Sight Reading 101

Reading Exercises for Each String

These exercises are a good beginning in learning to read, and play music on your guitar. You will be taking one string at a time, and learning the notes that occur from open position up to the 17th fret. Generally, that is about as high up the fretboard you'll ever have to read.

How These Exercises are Set Up

Each of the following exercises will focus on one string.

At the top of each page, there will be a diagram showing how the notes, which occur on that string, appear on the staff.

Memorize what these notes look like and match them with their location on the fretboard. If you need to review the notes on the fretboard, at the bottom of each page there will be a link to the fretboard diagram that you just studied.

Then continue on to the following reading exercise, which is simply random notes (you won't find any great melodies here) that occur on the string that you are studying.

There is no implied tempo here or even any real rhythm you must follow. The main goal here, is to match the notes on the staff to the notes on your fretboard. However, as you become more comfortable with these exercises, try to keep a steady tempo that is comfortable for you, but forces you to keep moving. Always, while you are playing one note, try to look ahead at the next note so that you know what note is coming up, even before you have to play it.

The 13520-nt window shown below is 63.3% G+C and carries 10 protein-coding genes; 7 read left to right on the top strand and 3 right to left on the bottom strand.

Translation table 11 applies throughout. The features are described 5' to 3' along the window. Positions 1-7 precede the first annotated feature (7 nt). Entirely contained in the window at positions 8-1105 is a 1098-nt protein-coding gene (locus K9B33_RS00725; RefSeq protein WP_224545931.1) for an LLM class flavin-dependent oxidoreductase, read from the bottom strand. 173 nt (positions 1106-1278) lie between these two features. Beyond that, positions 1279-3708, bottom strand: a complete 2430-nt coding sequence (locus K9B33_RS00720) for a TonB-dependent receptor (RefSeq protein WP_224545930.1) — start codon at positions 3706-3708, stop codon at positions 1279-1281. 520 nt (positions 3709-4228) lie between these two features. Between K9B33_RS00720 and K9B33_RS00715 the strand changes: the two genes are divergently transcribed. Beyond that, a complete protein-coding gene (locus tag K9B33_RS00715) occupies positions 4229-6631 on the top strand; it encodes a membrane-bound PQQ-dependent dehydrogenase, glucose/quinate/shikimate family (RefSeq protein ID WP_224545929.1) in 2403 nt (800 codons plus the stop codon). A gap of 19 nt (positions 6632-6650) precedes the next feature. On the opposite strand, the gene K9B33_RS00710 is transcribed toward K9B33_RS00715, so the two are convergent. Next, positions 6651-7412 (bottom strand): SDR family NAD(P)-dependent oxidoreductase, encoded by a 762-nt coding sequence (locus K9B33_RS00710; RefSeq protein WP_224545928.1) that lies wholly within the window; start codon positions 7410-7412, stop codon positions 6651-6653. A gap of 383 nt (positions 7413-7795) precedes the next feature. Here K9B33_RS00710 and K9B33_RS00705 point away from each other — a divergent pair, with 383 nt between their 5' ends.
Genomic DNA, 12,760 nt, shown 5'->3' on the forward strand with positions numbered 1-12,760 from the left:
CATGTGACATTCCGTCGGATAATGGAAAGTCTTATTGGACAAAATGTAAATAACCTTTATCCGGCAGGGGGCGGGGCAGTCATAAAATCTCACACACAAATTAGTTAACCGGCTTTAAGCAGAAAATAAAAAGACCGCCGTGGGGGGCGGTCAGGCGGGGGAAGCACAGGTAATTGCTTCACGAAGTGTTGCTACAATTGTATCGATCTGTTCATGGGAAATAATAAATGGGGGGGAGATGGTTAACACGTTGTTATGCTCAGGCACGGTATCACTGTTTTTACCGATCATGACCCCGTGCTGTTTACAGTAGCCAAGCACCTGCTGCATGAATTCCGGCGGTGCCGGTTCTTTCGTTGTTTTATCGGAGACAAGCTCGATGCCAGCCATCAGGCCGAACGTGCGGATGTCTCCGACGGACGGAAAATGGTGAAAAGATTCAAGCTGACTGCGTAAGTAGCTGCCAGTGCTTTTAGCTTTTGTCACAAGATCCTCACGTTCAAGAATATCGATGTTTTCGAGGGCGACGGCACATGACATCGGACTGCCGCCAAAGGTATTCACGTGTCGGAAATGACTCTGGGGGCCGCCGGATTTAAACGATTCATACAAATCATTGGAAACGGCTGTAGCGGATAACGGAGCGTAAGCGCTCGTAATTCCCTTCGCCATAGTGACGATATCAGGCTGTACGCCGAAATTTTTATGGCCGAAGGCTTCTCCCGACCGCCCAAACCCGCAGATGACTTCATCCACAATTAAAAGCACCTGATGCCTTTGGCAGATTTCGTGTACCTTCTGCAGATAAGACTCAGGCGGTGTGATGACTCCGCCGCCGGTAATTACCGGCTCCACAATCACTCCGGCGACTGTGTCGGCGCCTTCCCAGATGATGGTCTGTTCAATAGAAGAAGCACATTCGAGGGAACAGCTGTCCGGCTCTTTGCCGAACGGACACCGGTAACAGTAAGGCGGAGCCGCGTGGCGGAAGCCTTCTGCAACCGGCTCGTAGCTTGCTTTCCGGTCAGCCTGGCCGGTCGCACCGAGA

Play through the exercise as many times as you can. The more you do it, the more thoroughly you'll know your fretboard and begin to understand written music.

Ok, on to the exercises!

Course Map:

Introduction | Course Directory | The Staff | Lines, Spaces and Ledger Lines | Flash Cards I: Learning the Notes | The Fret Board | Reading Exercises On Each String | Note and Rest Values | Time Signatures | Rhythm Exercises, Part I | Triplets and Dotted Notes & Rests | Rhythm Exercises, Part II | Flash Cards II: Rhythm Values | Ties | Rhythm Exercises, Part III | Simple Melodies | Course Conclusion

Glossary of Terms

Copyright 1999 T.A. Vieira, Jr.